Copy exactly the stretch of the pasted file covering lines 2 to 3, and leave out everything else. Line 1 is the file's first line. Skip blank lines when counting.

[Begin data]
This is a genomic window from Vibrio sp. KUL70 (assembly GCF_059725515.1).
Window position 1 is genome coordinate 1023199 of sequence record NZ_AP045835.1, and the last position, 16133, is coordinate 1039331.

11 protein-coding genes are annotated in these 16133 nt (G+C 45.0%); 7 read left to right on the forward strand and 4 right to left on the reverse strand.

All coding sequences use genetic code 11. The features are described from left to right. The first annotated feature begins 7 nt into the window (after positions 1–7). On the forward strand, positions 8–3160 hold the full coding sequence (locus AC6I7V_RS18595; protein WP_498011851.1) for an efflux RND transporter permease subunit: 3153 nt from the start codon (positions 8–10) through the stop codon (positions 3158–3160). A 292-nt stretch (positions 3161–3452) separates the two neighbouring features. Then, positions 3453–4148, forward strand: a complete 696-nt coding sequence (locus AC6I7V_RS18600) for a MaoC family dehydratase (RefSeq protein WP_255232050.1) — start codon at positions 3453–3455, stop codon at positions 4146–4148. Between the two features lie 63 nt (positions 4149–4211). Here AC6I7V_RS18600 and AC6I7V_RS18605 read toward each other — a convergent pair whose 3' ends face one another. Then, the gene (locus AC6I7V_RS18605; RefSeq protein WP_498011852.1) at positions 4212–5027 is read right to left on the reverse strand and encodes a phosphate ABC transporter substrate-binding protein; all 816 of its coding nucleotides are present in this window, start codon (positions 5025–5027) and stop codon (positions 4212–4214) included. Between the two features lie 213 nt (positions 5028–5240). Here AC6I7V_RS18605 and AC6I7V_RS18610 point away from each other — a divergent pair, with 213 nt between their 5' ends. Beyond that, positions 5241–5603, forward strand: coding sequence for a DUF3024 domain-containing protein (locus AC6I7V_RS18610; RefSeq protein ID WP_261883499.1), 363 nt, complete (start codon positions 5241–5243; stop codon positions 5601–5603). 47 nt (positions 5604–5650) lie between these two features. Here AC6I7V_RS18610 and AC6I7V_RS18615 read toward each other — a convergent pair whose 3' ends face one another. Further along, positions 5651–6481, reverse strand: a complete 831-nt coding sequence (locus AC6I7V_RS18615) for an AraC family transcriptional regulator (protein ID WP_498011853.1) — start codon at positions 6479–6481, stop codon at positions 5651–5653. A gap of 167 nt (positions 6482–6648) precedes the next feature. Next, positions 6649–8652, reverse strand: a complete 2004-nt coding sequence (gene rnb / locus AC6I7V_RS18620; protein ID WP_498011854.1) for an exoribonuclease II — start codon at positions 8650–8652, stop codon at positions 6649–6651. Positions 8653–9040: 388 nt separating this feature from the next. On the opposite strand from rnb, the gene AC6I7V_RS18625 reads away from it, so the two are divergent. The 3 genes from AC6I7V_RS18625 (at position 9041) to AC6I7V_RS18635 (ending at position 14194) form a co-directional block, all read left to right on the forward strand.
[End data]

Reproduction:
Window position 1 is genome coordinate 1023199 of sequence record NZ_AP045835.1, and the last position, 16133, is coordinate 1039331.

11 protein-coding genes are annotated in these 16133 nt (G+C 45.0%); 7 read left to right on the forward strand and 4 right to left on the reverse strand.